The 5-song EP itself, for me at least, hints at great things to come for the band. While the album opens with undoubtedly the strongest track, “Maps & Compasses”, it never quite reaches those heights again, although both “She Kept a Secret” and, especially, “Verandah” are absolutely kickass pop tunes. All in all, I get the feeling the band is still growing and finding itself, and considering this is a debut EP, that’s of course only natural. - Burgo's Blog

My second post in a row on a folktronic artist – is it the latest trend for Australian bands? Who knows, but if you’re a folk artist then consider adding some beats and laptop kids should maybe sample an acoustic guitar? It could work.

Regardless of how questionably ubiquitous I claim this genre is becoming, Goodnight Owl would likely still stand out of the pack. Again, there is nothing terribly “out there” in terms of the combination of the analogue and digital elements and the songs sound roughly like Josh Pyke if he used an MPC instead of a drummer with brushes. The beats fizz along rapidly beneath subtle, oscillating synth sounds while the acoustic guitar/voice play out a solid although standard folk-pop tune, making neither element too far left of centre and generally accessible.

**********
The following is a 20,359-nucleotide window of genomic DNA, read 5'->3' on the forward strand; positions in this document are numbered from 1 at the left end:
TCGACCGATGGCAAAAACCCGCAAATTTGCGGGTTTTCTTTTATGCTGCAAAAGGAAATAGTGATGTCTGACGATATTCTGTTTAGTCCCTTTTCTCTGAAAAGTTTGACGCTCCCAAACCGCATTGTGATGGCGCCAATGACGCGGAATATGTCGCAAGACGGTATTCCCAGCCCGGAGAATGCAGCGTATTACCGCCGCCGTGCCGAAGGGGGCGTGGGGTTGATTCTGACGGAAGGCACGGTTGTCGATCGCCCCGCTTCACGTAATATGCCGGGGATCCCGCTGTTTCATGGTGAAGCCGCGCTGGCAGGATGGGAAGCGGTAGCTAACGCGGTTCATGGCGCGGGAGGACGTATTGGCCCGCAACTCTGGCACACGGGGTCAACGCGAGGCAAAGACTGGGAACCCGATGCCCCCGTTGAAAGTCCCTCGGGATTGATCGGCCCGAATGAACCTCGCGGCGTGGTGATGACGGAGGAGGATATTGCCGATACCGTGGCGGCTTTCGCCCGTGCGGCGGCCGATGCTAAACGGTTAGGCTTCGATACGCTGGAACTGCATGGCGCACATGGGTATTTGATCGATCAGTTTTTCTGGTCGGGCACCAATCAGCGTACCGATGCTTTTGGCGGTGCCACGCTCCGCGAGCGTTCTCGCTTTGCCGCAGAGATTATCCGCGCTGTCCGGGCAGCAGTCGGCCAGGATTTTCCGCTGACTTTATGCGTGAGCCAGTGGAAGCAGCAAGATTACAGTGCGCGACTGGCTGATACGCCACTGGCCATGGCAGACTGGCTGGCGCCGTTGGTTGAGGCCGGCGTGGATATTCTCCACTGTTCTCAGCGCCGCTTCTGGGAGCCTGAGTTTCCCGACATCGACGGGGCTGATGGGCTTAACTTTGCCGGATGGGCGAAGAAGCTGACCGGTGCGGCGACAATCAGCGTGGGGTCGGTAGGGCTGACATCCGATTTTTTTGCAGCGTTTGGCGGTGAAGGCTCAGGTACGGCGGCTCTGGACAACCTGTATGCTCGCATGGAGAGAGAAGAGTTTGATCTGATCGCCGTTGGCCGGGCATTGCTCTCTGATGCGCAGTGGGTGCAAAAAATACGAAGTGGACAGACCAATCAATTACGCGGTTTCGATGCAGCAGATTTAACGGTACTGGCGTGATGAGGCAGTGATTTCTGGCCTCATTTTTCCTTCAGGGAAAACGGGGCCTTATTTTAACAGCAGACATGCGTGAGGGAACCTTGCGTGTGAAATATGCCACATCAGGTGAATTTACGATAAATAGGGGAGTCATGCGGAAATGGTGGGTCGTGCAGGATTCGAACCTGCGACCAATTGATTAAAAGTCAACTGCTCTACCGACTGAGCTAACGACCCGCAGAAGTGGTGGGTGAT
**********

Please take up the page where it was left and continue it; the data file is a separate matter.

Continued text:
Perhaps a good point of reference is that Goodnight Owls share a producer (in Nick Huggins) with Whitley and Seagull. It exists in the same space of music that doesn’t necessarily challenge but has an endearingly sweet pop sensibility. - Who the bloody hell are they?

Friday night we checked out Goodnight Owl at the Wesley Anne in Northcote. Was a great little gig. Well…actually…it was pretty loud, intense, and chair dance inducing. More on that later though.